“We just settled for a lot of isos at the top. We didn't make them make enough decisions defensively,” said Kerr, according to Anthony Slater of The Athletic. “This game was sort of trench warfare. It was just everybody grinding it out, lot of isolation. I guess this is the modern NBA.”
The Warriors had already begun to show a lot of iso tendencies by exploiting a mismatch against every defender on the floor with Kevin Durant, but the perennial scoring assassin wasn't his usually-efficient self, shooting only 9-of-24 en route to his 27 points.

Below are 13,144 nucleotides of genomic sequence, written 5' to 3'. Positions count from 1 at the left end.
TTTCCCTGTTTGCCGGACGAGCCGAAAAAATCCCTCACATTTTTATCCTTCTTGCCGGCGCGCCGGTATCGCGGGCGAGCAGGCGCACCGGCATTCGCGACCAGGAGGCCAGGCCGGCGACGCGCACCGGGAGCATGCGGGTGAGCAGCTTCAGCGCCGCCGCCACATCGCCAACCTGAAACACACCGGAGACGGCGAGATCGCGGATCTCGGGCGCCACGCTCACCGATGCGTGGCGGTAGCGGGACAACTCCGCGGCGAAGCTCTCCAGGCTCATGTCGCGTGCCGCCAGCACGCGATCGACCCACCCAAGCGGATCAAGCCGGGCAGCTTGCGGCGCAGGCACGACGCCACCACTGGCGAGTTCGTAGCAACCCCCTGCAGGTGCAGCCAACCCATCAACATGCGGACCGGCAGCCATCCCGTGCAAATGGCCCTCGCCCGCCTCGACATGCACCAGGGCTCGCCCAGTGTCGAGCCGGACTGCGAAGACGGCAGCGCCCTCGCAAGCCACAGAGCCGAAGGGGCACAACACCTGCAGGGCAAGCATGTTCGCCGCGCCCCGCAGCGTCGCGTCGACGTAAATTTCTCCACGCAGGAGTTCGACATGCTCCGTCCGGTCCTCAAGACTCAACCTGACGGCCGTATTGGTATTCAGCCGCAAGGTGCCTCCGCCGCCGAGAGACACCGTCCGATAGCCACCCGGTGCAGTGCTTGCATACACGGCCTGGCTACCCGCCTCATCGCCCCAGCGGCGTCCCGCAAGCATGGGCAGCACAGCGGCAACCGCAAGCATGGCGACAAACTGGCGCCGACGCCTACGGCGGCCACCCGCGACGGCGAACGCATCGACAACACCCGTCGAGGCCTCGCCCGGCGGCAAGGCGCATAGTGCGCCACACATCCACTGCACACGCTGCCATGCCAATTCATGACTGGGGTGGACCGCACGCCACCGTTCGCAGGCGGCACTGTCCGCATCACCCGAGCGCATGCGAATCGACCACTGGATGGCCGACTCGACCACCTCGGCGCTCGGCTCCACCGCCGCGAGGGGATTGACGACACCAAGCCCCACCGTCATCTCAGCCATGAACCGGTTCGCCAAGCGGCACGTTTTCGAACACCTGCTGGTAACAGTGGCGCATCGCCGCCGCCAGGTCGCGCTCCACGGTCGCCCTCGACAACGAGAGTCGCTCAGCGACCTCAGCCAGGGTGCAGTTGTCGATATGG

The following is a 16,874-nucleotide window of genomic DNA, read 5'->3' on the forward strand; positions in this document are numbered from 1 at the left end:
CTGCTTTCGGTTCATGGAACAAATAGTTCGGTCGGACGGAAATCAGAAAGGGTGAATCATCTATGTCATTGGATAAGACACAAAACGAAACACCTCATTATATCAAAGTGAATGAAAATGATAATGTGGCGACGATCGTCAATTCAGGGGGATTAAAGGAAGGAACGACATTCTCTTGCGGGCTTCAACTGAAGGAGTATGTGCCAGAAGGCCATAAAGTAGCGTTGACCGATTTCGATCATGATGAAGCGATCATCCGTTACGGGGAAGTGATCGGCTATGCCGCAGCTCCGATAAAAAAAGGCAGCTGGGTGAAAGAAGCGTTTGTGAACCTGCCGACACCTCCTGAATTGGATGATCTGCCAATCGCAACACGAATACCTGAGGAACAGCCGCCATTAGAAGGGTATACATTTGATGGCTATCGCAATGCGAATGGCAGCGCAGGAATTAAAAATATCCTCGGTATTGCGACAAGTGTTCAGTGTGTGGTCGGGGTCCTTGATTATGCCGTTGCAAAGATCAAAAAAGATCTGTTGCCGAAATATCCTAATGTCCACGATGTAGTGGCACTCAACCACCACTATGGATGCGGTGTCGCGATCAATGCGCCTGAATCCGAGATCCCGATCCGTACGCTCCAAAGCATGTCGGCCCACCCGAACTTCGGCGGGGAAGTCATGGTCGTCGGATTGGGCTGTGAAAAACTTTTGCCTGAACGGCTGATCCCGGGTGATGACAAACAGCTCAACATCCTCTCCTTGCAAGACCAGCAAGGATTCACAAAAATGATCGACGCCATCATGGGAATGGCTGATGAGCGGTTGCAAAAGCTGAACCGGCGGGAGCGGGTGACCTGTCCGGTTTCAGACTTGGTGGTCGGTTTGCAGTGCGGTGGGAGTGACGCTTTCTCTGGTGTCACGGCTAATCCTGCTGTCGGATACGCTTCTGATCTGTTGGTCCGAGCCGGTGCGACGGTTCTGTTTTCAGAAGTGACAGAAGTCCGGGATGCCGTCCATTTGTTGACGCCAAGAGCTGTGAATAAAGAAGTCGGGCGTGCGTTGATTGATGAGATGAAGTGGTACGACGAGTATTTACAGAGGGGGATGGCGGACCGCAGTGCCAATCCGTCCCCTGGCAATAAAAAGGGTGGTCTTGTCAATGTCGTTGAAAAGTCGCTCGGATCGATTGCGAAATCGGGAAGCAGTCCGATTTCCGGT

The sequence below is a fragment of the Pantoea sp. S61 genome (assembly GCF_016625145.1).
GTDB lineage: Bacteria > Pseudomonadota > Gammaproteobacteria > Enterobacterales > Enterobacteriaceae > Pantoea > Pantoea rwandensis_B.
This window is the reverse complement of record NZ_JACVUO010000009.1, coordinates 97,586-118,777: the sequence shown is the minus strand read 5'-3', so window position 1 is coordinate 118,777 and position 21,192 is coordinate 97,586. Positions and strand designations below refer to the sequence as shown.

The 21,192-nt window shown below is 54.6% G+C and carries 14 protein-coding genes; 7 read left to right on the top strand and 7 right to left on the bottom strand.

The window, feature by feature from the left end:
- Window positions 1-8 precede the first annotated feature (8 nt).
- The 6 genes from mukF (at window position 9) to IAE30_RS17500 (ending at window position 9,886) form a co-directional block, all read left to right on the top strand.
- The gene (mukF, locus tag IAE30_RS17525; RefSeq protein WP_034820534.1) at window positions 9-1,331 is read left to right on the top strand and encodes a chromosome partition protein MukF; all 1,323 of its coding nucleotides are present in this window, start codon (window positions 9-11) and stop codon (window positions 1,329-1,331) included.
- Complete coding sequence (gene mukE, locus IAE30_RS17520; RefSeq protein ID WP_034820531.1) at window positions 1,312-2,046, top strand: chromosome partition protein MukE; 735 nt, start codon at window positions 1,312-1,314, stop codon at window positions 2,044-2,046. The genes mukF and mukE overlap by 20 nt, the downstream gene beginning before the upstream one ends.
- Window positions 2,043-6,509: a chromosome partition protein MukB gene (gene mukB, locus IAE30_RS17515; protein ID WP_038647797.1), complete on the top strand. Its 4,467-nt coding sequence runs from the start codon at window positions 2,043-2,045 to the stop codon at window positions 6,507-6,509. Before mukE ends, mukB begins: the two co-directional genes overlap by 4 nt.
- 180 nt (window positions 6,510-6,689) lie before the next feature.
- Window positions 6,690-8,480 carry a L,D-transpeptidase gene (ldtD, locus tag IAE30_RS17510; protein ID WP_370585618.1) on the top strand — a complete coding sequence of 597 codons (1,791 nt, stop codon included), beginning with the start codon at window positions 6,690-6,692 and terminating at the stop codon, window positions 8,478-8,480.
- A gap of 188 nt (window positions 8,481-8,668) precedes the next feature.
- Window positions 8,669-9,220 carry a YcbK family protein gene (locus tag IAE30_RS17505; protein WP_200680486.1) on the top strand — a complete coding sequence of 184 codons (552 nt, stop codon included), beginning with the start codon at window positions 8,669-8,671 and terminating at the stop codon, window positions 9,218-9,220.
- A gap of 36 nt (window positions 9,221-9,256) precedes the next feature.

Coming off a breakout game, Stephen Curry was also a lot better contained, mired in a poor 10-of-26 shooting night while only attempting two free throws late in the fourth quarter — the only pair he'd take in the game.
Neither team reached 100 points or shot over 40 percent from the field for the first time in the series, a recipe for a low-scoring game in this war of attrition the Rockets ultimately pulled off to even out the series.
Golden State had a postseason-low 14 assists and 16 turnovers, remaining rather stagnant on offense and without the signature ball movement that has made the team so successful over the past four years.
The Warriors now face a daunting task of stealing another game on the road with the Rockets regaining their home court advantage and the momentum going into the latter end of the series.